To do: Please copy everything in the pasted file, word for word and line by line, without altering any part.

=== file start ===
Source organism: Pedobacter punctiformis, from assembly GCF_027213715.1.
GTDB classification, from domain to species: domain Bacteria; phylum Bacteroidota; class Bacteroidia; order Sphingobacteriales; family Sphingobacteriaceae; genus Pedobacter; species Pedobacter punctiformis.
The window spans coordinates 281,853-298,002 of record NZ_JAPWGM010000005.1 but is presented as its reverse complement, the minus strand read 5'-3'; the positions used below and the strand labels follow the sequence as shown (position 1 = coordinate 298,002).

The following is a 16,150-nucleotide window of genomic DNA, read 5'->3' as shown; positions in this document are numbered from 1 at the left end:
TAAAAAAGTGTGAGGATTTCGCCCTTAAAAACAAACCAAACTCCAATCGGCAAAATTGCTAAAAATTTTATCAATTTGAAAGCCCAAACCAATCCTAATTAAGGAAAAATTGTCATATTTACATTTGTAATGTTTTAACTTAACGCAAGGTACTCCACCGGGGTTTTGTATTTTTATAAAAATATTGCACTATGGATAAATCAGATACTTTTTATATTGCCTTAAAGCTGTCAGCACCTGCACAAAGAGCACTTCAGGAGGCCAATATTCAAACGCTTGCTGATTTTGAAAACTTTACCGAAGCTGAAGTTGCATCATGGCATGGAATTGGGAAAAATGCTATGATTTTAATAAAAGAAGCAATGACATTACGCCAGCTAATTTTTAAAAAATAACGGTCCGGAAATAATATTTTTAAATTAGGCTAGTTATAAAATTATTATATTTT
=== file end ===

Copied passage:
Source organism: Pedobacter punctiformis, from assembly GCF_027213715.1.
GTDB classification, from domain to species: domain Bacteria; phylum Bacteroidota; class Bacteroidia; order Sphingobacteriales; family Sphingobacteriaceae; genus Pedobacter; species Pedobacter punctiformis.
The window spans coordinates 281,853-298,002 of record NZ_JAPWGM010000005.1 but is presented as its reverse complement, the minus strand read 5'-3'; the positions used below and the strand labels follow the sequence as shown (position 1 = coordinate 298,002).

The following is a 16,150-nucleotide window of genomic DNA, read 5'->3' as shown; positions in this document are numbered from 1 at the left end:
TAAAAAAGTGTGAGGATTTCGCCCTTAAAAACAAACCAAACTCCAATCGGCAAAATTGCTAAAAATTTTATCAATTTGAAAGCCCAAACCAATCCTAATTAAGGAAAAATTGTCATATTTACATTTGTAATGTTTTAACTTAACGCAAGGTACTCCACCGGGGTTTTGTATTTTTATAAAAATATTGCACTATGGATAAATCAGATACTTTTTATATTGCCTTAAAGCTGTCAGCACCTGCACAAAGAGCACTTCAGGAGGCCAATATTCAAACGCTTGCTGATTTTGAAAACTTTACCGAAGCTGAAGTTGCATCATGGCATGGAATTGGGAAAAATGCTATGATTTTAATAAAAGAAGCAATGACATTACGCCAGCTAATTTTTAAAAAATAACGGTCCGGAAATAATATTTTTAAATTAGGCTAGTTATAAAATTATTATATTTT